F.A. Allen – Monmouth, Illinois
Recognized as a true call-making pioneer, Fred Allen was way ahead of the curve. He is acknowledged as one of the primary inventors of the modern duck call.
Allen undoubtedly was among the first to sell calls commercially. Advertisements for his product have been traced to 1880, although, later on, his ads proclaimed that his calls had been "available since 1863."
Recognizing problems associated with early tongue-pincher-style calls, Allen went to work on remedies. He devised the concept of a barrel for his calls, and inside used a straight tone board and a curved reed.
Allen is credited with creating the first all-metal duck call, which he named the Allen Nickel-Plated Duck Caller. The calls were popular, but some historians insist that Allen's switching to a wooden barrel a decade later was out of necessity—too many hunters' lips were freezing to the metal mouthpiece.
Charles Ditto – Keithsburg, Illinois
In addition to being a farmer, game warden, market hunter, waterfowl guide, and champion trap shooter, Charles Ditto was also an entrepreneur. He was granted a number of patents for waterfowl decoy devices, and later went into the game-call-making business.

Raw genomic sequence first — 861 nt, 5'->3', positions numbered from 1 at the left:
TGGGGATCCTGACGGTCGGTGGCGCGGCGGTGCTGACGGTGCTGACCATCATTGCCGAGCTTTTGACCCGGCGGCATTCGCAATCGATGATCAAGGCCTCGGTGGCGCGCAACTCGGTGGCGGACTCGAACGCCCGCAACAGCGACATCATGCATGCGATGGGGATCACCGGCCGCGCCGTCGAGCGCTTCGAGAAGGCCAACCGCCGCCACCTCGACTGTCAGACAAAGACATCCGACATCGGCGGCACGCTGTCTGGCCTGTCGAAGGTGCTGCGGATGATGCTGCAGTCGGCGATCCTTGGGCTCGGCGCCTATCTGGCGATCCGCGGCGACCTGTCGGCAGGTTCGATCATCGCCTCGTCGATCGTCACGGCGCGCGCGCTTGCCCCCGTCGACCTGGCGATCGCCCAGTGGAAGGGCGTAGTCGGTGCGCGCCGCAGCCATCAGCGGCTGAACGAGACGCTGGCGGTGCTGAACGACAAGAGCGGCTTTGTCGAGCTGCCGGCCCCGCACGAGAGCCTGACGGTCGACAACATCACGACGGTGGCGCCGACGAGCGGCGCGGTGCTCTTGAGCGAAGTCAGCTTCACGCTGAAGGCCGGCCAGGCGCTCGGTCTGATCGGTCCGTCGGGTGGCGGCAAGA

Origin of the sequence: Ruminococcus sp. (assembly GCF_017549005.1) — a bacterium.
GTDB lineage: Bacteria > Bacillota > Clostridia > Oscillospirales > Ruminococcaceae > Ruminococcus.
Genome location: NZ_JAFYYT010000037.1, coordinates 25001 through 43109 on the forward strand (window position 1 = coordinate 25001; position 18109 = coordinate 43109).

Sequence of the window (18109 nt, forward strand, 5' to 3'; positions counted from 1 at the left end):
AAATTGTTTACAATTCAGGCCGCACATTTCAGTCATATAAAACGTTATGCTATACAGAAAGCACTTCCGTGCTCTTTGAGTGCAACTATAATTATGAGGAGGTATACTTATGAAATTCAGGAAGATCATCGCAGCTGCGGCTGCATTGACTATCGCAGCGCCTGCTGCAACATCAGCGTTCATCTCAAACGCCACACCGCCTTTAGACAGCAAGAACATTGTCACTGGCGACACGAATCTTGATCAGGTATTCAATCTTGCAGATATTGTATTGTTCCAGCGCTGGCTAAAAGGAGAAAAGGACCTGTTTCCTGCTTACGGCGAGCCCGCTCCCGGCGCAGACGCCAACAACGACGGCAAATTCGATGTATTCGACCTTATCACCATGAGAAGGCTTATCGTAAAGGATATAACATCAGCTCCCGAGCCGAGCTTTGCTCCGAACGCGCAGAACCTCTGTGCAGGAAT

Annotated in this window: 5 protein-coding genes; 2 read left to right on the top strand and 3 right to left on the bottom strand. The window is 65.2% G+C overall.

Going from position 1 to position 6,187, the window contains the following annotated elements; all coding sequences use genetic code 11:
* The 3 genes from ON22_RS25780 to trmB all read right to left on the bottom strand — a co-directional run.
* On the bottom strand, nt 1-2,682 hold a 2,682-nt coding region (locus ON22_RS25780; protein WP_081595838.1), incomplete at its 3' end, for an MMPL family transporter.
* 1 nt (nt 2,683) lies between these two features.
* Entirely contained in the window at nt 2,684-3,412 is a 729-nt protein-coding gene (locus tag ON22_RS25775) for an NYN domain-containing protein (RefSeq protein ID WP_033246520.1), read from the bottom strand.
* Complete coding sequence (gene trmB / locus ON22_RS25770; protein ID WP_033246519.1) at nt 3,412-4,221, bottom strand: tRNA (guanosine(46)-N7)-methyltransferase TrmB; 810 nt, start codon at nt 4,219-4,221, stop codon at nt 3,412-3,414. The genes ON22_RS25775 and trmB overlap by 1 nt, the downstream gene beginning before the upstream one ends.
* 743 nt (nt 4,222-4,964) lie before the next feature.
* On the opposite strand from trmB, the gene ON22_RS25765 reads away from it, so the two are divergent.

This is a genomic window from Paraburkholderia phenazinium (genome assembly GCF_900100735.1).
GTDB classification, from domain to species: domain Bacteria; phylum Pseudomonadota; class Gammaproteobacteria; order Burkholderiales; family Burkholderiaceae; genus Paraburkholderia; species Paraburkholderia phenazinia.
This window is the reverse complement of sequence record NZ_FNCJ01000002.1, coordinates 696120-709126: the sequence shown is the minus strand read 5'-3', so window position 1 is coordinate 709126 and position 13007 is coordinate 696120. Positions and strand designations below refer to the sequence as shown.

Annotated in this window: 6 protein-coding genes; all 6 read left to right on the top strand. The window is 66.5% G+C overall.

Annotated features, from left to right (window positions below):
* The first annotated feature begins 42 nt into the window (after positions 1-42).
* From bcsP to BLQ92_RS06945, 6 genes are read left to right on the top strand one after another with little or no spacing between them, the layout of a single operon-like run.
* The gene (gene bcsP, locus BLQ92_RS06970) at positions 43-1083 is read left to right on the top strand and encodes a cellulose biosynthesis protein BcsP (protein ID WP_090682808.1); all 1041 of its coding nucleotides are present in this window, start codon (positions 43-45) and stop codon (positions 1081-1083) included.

Ditto's calls resembled those made by his friend, F.A. Allen. Perhaps the most famous of Ditto's calls were the Eureka models, which were produced from around the turn of the century until the mid-1920s.
Many of these early calls were constructed of two pieces and featured a hard rubber insert and brass reed. Ditto later sold five other types of calls, many of which he helped put together, until a shooting accident resulted in the loss of one hand.
The rarest of the Ditto calls is a unique all-metal combination duck and goose call. He is also credited with making hard rubber calls.